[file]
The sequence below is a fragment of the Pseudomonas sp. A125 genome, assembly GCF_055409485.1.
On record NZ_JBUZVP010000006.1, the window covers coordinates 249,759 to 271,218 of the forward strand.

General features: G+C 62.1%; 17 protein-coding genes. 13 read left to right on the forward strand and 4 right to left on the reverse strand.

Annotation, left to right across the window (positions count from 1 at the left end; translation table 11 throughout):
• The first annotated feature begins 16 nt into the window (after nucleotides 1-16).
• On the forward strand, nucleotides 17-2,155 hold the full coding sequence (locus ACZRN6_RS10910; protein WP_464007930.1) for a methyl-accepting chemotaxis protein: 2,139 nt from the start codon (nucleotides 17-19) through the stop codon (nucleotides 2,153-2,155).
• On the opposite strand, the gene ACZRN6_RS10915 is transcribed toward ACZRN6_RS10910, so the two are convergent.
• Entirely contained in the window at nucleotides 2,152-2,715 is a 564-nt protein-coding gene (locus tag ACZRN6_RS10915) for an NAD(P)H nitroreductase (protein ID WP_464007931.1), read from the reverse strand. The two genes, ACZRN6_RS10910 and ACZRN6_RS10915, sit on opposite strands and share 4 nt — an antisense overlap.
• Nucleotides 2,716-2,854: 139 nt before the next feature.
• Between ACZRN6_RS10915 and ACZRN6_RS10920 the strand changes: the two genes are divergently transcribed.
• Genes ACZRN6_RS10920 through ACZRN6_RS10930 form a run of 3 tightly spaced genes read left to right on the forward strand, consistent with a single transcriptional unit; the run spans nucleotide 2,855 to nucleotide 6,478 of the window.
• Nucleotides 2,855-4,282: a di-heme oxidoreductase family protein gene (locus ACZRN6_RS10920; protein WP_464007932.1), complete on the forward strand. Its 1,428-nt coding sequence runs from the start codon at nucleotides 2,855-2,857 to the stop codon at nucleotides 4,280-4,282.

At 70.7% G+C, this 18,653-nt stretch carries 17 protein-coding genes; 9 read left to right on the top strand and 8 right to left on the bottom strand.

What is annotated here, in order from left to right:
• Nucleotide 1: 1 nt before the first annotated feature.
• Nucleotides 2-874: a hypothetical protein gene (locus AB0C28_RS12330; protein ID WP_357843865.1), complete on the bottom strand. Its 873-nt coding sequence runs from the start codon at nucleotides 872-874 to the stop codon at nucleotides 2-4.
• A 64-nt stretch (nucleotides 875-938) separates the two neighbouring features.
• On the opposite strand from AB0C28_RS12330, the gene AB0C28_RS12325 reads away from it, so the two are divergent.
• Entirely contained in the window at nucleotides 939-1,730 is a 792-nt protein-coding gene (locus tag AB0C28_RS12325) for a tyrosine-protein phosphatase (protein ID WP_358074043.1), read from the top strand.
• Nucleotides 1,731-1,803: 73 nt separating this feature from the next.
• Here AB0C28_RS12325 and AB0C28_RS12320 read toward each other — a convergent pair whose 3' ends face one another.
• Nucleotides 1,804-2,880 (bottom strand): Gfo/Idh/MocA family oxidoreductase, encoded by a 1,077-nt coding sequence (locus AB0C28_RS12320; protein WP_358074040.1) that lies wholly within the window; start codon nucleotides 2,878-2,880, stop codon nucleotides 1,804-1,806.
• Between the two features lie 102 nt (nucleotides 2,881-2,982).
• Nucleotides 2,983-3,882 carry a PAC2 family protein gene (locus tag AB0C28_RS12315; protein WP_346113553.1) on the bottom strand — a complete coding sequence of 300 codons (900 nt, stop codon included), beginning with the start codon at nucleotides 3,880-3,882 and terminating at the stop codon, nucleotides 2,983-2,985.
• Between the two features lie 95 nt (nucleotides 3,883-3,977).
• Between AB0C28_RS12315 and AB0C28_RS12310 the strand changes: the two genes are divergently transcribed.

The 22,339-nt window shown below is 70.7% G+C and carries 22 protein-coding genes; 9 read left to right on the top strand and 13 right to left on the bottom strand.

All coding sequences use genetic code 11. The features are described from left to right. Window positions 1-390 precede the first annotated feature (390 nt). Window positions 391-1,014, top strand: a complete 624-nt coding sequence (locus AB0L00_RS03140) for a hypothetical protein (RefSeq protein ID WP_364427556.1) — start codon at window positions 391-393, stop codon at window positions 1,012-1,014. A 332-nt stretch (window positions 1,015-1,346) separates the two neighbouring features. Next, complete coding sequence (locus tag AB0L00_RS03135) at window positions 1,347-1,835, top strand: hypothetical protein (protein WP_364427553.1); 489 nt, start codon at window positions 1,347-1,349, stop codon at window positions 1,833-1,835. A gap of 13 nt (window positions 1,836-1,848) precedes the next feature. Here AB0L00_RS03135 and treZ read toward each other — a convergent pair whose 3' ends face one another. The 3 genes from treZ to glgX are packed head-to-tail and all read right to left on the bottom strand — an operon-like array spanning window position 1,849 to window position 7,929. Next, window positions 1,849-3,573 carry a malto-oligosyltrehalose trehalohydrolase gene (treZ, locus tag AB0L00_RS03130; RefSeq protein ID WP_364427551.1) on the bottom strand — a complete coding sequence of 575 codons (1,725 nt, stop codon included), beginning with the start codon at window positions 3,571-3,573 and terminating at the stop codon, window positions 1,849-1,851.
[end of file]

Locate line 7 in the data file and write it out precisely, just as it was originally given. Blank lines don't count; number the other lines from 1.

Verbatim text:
• On the opposite strand, the gene ACZRN6_RS10915 is transcribed toward ACZRN6_RS10910, so the two are convergent.